On a macro-economic level, we should all be concerned that this interlocking set of challenges could drive both talent and even entire companies to leave the area. Now that working remotely has become so normalized, reliable power and communications are more essential than ever.

Reliable clean microgrids are available today. Through smart policy at both the state and local level, we can make them accessible to all.

Clean community energy resilience programs, which pair batteries and other energy storage technologies with solar panels, can mitigate the risks, and in many cases provide financial benefits to customers. A battery system can provide crucial backup power to preserve inventory and keep the lights on, and when rightsized with a solar or other renewable energy system on site, this power can continue for days, weeks, or indefinitely.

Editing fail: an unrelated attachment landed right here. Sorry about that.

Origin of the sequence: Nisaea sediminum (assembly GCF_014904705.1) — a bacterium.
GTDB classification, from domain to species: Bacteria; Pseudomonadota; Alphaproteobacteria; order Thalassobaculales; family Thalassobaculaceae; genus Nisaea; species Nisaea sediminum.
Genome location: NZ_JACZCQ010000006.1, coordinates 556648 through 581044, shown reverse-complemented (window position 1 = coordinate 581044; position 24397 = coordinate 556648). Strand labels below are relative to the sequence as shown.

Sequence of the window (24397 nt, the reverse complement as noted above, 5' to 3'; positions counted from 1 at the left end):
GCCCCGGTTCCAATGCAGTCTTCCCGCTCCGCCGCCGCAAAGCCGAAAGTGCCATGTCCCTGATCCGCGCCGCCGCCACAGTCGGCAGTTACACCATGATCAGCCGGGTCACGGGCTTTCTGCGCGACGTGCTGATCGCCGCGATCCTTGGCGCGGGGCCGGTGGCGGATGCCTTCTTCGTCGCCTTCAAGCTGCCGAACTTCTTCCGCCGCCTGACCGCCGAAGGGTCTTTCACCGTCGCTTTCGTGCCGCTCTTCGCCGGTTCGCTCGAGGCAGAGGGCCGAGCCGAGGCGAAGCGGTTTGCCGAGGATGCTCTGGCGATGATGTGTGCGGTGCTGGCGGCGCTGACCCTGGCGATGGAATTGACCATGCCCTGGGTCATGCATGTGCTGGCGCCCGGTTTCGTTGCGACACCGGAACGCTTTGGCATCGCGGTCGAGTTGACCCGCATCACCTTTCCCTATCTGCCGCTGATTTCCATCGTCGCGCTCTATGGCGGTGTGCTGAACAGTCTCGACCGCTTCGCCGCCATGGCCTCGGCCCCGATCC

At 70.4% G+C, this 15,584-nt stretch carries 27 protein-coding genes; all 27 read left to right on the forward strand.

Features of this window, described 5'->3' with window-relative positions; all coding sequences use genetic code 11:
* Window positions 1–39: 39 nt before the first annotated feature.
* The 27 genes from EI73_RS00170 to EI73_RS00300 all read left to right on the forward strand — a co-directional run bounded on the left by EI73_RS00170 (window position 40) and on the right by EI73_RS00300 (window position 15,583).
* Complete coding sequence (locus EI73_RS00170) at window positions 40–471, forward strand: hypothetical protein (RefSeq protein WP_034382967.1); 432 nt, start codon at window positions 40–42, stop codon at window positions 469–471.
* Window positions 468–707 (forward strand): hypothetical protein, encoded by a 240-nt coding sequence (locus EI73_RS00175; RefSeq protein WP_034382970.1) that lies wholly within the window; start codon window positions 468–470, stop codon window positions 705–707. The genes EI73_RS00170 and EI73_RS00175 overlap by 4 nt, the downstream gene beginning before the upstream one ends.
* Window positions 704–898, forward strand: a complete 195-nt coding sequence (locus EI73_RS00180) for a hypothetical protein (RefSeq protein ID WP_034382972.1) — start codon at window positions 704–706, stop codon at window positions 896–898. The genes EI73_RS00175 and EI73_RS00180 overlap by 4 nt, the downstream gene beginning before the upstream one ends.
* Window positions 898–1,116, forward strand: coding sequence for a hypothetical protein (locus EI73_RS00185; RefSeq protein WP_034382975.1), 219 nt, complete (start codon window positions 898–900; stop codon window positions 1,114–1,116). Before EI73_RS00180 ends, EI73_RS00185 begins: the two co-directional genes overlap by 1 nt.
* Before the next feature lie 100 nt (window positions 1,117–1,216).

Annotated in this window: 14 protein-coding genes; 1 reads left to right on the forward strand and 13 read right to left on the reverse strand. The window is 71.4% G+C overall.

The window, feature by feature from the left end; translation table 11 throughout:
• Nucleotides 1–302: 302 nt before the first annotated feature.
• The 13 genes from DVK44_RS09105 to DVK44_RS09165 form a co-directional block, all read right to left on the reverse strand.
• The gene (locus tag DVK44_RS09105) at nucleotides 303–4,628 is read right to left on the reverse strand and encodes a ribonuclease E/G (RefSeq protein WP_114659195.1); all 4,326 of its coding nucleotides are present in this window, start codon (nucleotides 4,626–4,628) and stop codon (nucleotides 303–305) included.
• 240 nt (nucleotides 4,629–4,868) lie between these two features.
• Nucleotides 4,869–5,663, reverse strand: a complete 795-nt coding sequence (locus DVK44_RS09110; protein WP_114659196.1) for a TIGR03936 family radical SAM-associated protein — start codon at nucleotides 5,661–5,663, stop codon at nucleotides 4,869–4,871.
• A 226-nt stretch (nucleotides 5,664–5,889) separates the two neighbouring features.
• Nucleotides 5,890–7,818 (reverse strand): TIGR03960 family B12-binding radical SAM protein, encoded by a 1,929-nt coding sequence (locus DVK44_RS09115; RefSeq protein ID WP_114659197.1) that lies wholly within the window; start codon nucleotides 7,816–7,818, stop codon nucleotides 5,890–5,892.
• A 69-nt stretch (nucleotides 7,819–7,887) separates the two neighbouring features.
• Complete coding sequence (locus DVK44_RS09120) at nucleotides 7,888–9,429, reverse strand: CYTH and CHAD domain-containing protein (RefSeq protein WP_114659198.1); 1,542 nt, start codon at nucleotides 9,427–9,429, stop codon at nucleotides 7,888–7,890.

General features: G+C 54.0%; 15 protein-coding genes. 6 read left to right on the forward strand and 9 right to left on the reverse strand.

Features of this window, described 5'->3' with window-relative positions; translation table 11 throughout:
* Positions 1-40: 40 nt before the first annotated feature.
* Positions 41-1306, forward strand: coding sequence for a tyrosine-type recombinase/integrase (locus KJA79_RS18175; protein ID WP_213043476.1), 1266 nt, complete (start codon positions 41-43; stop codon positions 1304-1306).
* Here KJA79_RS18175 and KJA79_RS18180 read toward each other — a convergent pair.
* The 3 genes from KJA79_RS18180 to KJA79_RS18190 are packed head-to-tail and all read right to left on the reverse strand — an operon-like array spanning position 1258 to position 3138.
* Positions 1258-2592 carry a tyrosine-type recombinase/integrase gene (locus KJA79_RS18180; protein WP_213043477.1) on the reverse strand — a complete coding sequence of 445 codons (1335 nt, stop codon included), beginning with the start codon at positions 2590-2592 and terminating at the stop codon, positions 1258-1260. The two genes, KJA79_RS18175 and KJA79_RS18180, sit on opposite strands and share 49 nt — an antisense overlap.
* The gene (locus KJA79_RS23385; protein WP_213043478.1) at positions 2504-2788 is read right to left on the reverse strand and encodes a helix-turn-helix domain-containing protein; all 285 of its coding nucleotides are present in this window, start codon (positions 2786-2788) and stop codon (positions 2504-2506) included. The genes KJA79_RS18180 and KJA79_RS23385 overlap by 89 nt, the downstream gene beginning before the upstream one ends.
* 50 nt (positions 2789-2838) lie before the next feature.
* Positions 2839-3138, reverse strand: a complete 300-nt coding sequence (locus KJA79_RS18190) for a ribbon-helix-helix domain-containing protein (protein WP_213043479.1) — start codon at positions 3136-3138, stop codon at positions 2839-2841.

These systems can also provide financial benefits when the power is not shut off, reducing the cost of energy bills, and in many cases actually generating revenue. Unlike polluting generators, clean energy microgrids are safe for public health and can pay for themselves over time.

As Burdick points out, “Solar + battery microgrids should be the first energy resiliency resource considered, since these resources can also generate substantial financial benefits.”

Although this solution may not pencil out for everyone at this time, it is important to remember that solar took decades to go from a high-tech and high-priced NASA research project, to today where solar panels are ubiquitous. The use of batteries for home and commercial energy storage is only about 10 years in, so we have a way to go. But we need to get there fast if we are to avoid the worst impacts of the climate crisis.

Some smart policies are already in place.

California’s Self Generation Incentive Program (SGIP) offers financial incentives for the installation of battery systems.